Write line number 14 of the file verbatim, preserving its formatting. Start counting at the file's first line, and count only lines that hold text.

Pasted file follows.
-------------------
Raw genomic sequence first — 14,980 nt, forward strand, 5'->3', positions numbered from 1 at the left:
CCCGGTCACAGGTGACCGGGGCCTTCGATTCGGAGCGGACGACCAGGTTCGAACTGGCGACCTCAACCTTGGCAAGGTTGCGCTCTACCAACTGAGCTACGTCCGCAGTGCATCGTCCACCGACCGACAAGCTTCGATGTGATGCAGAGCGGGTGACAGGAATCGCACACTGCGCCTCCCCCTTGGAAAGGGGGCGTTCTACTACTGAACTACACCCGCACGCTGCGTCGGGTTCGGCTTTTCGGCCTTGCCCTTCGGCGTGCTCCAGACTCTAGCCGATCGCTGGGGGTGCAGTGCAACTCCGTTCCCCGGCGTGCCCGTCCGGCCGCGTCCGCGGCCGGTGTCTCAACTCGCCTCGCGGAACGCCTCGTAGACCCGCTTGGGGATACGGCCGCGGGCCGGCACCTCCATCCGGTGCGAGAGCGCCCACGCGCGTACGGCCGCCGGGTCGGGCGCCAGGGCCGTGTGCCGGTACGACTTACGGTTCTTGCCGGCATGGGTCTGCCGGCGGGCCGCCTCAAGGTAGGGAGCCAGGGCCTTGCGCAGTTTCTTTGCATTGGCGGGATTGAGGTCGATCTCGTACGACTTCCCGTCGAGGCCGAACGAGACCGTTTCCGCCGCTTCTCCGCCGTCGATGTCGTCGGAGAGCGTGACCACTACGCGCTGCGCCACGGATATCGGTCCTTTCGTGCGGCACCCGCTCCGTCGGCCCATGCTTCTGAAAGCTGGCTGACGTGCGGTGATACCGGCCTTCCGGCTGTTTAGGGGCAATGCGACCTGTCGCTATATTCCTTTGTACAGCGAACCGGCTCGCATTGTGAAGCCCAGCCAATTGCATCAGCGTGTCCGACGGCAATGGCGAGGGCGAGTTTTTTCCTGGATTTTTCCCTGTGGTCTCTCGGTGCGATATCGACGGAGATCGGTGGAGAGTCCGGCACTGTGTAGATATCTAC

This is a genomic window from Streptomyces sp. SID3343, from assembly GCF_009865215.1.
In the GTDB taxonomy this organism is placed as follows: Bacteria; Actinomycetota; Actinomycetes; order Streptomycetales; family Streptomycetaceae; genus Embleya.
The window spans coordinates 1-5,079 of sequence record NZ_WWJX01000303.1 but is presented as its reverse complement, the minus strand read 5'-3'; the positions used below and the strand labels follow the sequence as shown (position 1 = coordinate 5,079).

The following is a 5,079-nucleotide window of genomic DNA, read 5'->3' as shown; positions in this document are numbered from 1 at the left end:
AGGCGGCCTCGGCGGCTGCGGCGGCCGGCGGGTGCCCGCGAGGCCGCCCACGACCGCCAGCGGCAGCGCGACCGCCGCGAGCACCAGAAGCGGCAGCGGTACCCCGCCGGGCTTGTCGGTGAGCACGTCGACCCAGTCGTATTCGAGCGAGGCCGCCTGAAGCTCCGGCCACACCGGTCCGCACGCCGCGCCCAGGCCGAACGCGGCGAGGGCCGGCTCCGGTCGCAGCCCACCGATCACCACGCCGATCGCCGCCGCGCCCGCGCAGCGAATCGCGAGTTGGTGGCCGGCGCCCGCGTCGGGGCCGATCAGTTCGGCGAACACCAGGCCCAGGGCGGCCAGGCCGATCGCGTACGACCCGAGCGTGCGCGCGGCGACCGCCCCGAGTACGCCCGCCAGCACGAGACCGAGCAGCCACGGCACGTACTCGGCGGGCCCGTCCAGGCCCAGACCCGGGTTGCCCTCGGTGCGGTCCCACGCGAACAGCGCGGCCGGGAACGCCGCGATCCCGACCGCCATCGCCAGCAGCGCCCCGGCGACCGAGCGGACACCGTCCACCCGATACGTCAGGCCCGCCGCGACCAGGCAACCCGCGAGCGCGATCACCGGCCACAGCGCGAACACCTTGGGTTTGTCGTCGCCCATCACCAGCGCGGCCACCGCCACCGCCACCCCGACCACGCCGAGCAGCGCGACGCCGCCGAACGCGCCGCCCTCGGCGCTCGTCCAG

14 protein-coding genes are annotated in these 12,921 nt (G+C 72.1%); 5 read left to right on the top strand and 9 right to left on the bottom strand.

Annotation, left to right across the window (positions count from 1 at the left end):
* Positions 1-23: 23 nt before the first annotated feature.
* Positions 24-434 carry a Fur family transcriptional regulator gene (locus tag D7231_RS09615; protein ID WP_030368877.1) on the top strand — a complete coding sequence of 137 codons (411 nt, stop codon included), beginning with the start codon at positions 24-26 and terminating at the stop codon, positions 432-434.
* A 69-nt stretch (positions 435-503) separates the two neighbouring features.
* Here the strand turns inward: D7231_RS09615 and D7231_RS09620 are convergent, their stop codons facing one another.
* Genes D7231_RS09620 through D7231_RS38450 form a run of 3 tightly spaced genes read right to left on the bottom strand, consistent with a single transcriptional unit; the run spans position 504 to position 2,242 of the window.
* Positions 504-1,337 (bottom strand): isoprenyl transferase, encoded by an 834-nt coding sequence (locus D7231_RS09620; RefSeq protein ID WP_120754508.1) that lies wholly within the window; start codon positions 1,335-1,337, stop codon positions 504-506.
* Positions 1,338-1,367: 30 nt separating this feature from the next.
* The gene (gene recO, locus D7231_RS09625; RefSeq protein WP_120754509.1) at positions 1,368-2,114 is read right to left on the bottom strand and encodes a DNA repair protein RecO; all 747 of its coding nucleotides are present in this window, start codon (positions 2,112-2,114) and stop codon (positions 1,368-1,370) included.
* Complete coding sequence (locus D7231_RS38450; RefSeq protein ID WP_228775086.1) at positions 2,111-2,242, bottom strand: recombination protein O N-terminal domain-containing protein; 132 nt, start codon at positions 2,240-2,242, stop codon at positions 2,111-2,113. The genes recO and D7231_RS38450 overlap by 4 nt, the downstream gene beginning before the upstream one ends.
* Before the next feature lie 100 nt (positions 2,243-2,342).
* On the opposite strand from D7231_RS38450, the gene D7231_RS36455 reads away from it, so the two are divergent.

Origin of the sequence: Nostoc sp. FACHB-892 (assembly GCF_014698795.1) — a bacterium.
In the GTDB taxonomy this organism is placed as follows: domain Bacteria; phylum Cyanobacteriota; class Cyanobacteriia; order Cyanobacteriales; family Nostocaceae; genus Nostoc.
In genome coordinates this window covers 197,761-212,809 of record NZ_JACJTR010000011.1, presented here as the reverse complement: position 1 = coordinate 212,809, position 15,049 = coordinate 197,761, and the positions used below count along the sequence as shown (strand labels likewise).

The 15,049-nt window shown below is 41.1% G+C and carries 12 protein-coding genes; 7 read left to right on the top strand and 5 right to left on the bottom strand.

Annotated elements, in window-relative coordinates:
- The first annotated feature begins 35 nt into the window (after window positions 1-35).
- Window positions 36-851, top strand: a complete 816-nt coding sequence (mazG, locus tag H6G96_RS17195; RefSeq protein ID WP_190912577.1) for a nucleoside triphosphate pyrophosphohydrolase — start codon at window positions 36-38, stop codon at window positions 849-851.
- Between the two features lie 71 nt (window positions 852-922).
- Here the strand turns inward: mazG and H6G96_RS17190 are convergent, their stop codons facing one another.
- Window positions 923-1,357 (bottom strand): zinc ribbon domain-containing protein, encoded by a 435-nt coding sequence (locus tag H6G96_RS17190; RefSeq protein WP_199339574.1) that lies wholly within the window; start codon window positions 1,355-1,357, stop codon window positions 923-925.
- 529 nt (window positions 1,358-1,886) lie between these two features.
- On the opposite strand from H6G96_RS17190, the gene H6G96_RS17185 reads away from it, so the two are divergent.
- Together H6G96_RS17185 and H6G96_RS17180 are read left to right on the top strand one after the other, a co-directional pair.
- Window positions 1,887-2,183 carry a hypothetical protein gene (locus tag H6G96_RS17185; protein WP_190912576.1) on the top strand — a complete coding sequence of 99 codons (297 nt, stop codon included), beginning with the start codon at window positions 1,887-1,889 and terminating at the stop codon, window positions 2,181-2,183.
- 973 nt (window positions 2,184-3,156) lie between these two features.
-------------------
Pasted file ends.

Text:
* Genes D7231_RS09620 through D7231_RS38450 form a run of 3 tightly spaced genes read right to left on the bottom strand, consistent with a single transcriptional unit; the run spans position 504 to position 2,242 of the window.